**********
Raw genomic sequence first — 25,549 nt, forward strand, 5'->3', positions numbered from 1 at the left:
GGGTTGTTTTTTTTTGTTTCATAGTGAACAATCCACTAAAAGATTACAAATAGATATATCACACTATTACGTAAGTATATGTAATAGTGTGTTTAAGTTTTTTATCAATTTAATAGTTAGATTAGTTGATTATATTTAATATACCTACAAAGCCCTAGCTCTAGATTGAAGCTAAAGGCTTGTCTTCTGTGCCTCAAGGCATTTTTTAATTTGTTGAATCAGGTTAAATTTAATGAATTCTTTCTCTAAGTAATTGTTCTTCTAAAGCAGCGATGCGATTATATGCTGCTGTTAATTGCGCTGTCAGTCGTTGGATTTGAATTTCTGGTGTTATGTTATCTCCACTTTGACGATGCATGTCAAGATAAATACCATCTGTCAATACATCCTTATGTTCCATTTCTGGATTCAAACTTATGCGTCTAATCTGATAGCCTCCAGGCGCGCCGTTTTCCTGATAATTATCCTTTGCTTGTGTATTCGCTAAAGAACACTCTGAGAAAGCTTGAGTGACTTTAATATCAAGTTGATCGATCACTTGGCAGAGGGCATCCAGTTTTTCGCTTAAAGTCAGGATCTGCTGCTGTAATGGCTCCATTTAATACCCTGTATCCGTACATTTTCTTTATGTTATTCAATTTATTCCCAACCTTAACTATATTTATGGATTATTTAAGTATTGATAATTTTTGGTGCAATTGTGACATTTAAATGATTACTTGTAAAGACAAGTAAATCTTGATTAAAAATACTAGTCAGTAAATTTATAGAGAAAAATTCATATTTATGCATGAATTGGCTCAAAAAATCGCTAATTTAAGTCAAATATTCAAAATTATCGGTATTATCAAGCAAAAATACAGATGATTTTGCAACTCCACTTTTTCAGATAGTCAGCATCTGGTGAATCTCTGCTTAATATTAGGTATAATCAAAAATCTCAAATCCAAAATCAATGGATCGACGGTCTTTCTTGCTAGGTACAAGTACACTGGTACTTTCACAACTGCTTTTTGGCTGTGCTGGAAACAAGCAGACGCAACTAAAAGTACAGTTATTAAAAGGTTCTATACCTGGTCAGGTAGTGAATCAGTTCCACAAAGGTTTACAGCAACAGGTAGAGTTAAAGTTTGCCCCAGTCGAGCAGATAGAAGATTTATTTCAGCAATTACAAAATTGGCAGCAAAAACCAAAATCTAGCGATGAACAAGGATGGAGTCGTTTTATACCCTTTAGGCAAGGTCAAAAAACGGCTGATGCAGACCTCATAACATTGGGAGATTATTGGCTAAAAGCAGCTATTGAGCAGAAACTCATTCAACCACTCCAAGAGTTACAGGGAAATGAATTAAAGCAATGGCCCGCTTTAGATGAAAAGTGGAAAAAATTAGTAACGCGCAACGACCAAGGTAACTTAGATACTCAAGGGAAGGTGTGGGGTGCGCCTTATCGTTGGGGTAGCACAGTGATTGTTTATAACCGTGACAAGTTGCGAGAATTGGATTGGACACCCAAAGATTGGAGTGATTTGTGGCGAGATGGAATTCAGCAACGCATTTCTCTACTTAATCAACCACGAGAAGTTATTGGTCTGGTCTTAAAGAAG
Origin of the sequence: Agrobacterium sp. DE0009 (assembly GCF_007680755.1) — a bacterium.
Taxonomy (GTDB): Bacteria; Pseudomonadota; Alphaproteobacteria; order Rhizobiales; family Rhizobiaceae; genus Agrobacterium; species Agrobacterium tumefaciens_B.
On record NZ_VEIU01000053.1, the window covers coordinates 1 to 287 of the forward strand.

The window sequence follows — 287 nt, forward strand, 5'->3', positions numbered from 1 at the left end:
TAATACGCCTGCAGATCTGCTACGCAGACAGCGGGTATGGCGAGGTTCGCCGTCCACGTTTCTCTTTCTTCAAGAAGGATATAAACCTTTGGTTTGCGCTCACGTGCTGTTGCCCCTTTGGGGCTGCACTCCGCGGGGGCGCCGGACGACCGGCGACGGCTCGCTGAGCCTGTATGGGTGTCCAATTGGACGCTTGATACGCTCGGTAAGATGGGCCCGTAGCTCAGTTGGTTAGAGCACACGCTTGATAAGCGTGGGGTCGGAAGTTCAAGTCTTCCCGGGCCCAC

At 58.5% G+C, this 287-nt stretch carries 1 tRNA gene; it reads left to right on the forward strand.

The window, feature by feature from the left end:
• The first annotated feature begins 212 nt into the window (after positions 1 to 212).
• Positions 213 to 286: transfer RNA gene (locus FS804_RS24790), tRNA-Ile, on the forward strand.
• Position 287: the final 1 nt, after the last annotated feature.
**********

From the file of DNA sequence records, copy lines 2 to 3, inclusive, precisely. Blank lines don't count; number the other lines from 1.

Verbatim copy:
GGGTTGTTTTTTTTTGTTTCATAGTGAACAATCCACTAAAAGATTACAAATAGATATATCACACTATTACGTAAGTATATGTAATAGTGTGTTTAAGTTTTTTATCAATTTAATAGTTAGATTAGTTGATTATATTTAATATACCTACAAAGCCCTAGCTCTAGATTGAAGCTAAAGGCTTGTCTTCTGTGCCTCAAGGCATTTTTTAATTTGTTGAATCAGGTTAAATTTAATGAATTCTTTCTCTAAGTAATTGTTCTTCTAAAGCAGCGATGCGATTATATGCTGCTGTTAATTGCGCTGTCAGTCGTTGGATTTGAATTTCTGGTGTTATGTTATCTCCACTTTGACGATGCATGTCAAGATAAATACCATCTGTCAATACATCCTTATGTTCCATTTCTGGATTCAAACTTATGCGTCTAATCTGATAGCCTCCAGGCGCGCCGTTTTCCTGATAATTATCCTTTGCTTGTGTATTCGCTAAAGAACACTCTGAGAAAGCTTGAGTGACTTTAATATCAAGTTGATCGATCACTTGGCAGAGGGCATCCAGTTTTTCGCTTAAAGTCAGGATCTGCTGCTGTAATGGCTCCATTTAATACCCTGTATCCGTACATTTTCTTTATGTTATTCAATTTATTCCCAACCTTAACTATATTTATGGATTATTTAAGTATTGATAATTTTTGGTGCAATTGTGACATTTAAATGATTACTTGTAAAGACAAGTAAATCTTGATTAAAAATACTAGTCAGTAAATTTATAGAGAAAAATTCATATTTATGCATGAATTGGCTCAAAAAATCGCTAATTTAAGTCAAATATTCAAAATTATCGGTATTATCAAGCAAAAATACAGATGATTTTGCAACTCCACTTTTTCAGATAGTCAGCATCTGGTGAATCTCTGCTTAATATTAGGTATAATCAAAAATCTCAAATCCAAAATCAATGGATCGACGGTCTTTCTTGCTAGGTACAAGTACACTGGTACTTTCACAACTGCTTTTTGGCTGTGCTGGAAACAAGCAGACGCAACTAAAAGTACAGTTATTAAAAGGTTCTATACCTGGTCAGGTAGTGAATCAGTTCCACAAAGGTTTACAGCAACAGGTAGAGTTAAAGTTTGCCCCAGTCGAGCAGATAGAAGATTTATTTCAGCAATTACAAAATTGGCAGCAAAAACCAAAATCTAGCGATGAACAAGGATGGAGTCGTTTTATACCCTTTAGGCAAGGTCAAAAAACGGCTGATGCAGACCTCATAACATTGGGAGATTATTGGCTAAAAGCAGCTATTGAGCAGAAACTCATTCAACCACTCCAAGAGTTACAGGGAAATGAATTAAAGCAATGGCCCGCTTTAGATGAAAAGTGGAAAAAATTAGTAACGCGCAACGACCAAGGTAACTTAGATACTCAAGGGAAGGTGTGGGGTGCGCCTTATCGTTGGGGTAGCACAGTGATTGTTTATAACCGTGACAAGTTGCGAGAATTGGATTGGACACCCAAAGATTGGAGTGATTTGTGGCGAGATGGAATTCAGCAACGCATTTCTCTACTTAATCAACCACGAGAAGTTATTGGTCTGGTCTTAAAGAAG
Origin of the sequence: Agrobacterium sp. DE0009 (assembly GCF_007680755.1) — a bacterium.